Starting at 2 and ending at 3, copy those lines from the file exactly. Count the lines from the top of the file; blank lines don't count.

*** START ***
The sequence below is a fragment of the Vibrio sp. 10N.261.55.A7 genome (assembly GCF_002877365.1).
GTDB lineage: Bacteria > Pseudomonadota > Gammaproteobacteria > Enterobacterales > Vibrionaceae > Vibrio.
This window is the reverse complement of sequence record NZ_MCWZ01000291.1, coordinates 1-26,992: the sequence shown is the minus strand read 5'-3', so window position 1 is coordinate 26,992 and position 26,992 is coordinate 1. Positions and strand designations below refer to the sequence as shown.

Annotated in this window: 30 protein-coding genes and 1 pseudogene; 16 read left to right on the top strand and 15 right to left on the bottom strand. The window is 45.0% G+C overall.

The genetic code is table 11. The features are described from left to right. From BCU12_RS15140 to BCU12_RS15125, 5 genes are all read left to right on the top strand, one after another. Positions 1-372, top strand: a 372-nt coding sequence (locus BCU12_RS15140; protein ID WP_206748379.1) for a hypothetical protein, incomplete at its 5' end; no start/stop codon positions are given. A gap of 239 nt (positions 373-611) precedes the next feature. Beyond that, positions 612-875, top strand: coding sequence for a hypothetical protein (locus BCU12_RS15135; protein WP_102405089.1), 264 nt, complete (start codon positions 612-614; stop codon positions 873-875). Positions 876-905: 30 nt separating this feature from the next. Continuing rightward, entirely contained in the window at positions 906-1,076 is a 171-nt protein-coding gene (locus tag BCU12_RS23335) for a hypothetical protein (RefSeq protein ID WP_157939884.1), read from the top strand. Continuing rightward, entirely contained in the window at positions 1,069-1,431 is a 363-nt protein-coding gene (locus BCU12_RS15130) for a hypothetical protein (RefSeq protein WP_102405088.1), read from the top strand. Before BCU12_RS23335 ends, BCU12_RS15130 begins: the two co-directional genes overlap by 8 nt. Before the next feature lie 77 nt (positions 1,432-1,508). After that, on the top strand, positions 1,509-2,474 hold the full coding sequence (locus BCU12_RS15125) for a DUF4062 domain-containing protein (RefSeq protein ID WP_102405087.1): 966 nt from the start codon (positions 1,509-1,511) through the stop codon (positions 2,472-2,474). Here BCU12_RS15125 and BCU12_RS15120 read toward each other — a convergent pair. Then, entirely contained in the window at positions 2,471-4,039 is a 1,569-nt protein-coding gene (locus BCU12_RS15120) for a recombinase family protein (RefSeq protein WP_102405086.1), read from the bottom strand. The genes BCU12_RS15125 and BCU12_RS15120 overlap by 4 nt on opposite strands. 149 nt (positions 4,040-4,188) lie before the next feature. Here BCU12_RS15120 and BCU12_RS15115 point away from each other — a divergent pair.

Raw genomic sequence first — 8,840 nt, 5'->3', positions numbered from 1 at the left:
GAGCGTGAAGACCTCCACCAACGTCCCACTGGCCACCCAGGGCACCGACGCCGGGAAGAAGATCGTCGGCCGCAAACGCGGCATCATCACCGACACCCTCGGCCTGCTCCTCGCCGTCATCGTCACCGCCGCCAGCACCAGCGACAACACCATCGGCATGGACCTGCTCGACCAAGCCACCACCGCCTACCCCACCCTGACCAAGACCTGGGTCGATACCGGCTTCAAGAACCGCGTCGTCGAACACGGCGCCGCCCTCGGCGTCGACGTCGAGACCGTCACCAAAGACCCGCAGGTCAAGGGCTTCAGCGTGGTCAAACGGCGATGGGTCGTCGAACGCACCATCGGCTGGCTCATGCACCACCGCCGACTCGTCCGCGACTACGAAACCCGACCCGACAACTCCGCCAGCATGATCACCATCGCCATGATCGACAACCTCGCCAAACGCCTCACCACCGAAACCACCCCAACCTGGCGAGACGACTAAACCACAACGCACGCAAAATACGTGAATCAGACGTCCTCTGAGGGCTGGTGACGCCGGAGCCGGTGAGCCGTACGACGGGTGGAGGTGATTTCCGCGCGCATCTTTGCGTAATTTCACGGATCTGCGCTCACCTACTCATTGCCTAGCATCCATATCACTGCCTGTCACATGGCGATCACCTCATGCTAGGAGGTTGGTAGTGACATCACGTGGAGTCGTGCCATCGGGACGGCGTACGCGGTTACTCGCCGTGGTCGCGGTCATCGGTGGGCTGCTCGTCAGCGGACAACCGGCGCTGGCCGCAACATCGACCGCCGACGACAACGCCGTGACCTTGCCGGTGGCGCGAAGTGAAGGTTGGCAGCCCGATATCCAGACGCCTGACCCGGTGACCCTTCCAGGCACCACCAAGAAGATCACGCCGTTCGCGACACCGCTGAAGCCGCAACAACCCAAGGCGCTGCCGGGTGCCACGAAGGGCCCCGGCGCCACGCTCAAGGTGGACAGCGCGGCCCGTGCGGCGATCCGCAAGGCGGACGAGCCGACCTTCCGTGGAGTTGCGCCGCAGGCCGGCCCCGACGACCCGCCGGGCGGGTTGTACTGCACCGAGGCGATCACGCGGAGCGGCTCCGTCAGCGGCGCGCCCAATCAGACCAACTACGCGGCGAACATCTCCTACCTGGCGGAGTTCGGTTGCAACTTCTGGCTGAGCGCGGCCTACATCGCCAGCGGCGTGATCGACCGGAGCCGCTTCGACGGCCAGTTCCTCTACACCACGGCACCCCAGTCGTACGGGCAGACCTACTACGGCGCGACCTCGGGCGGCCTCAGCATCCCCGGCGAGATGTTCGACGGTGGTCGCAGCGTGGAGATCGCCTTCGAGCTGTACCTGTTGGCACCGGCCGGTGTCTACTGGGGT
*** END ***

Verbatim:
GTDB lineage: Bacteria > Pseudomonadota > Gammaproteobacteria > Enterobacterales > Vibrionaceae > Vibrio.
This window is the reverse complement of sequence record NZ_MCWZ01000291.1, coordinates 1-26,992: the sequence shown is the minus strand read 5'-3', so window position 1 is coordinate 26,992 and position 26,992 is coordinate 1. Positions and strand designations below refer to the sequence as shown.